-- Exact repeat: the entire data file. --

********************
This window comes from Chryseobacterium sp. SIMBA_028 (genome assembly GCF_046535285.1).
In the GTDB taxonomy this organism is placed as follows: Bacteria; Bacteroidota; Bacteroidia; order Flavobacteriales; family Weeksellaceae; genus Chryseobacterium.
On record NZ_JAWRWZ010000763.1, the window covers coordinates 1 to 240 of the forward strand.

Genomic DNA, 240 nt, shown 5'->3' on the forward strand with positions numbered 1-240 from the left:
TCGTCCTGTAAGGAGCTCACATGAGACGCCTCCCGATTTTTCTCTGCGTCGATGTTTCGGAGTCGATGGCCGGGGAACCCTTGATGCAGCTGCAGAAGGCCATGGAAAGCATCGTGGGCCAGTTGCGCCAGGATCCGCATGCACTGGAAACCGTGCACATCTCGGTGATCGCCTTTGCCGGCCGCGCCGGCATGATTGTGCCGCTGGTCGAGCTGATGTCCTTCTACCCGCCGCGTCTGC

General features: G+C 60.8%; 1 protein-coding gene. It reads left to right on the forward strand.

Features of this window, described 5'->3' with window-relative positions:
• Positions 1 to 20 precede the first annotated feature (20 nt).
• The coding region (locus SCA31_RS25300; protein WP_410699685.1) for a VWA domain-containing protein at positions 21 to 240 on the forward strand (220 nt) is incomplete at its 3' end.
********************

This window comes from Chryseobacterium sp. SIMBA_028 (genome assembly GCF_046535285.1).
In the GTDB taxonomy this organism is placed as follows: Bacteria; Bacteroidota; Bacteroidia; order Flavobacteriales; family Weeksellaceae; genus Chryseobacterium.
On record NZ_JAWRWZ010000763.1, the window covers coordinates 1 to 240 of the forward strand.

Genomic DNA, 240 nt, shown 5'->3' on the forward strand with positions numbered 1-240 from the left:
TCGTCCTGTAAGGAGCTCACATGAGACGCCTCCCGATTTTTCTCTGCGTCGATGTTTCGGAGTCGATGGCCGGGGAACCCTTGATGCAGCTGCAGAAGGCCATGGAAAGCATCGTGGGCCAGTTGCGCCAGGATCCGCATGCACTGGAAACCGTGCACATCTCGGTGATCGCCTTTGCCGGCCGCGCCGGCATGATTGTGCCGCTGGTCGAGCTGATGTCCTTCTACCCGCCGCGTCTGC

General features: G+C 60.8%; 1 protein-coding gene. It reads left to right on the forward strand.

Features of this window, described 5'->3' with window-relative positions:
• Positions 1 to 20 precede the first annotated feature (20 nt).
• The coding region (locus SCA31_RS25300; protein WP_410699685.1) for a VWA domain-containing protein at positions 21 to 240 on the forward strand (220 nt) is incomplete at its 3' end.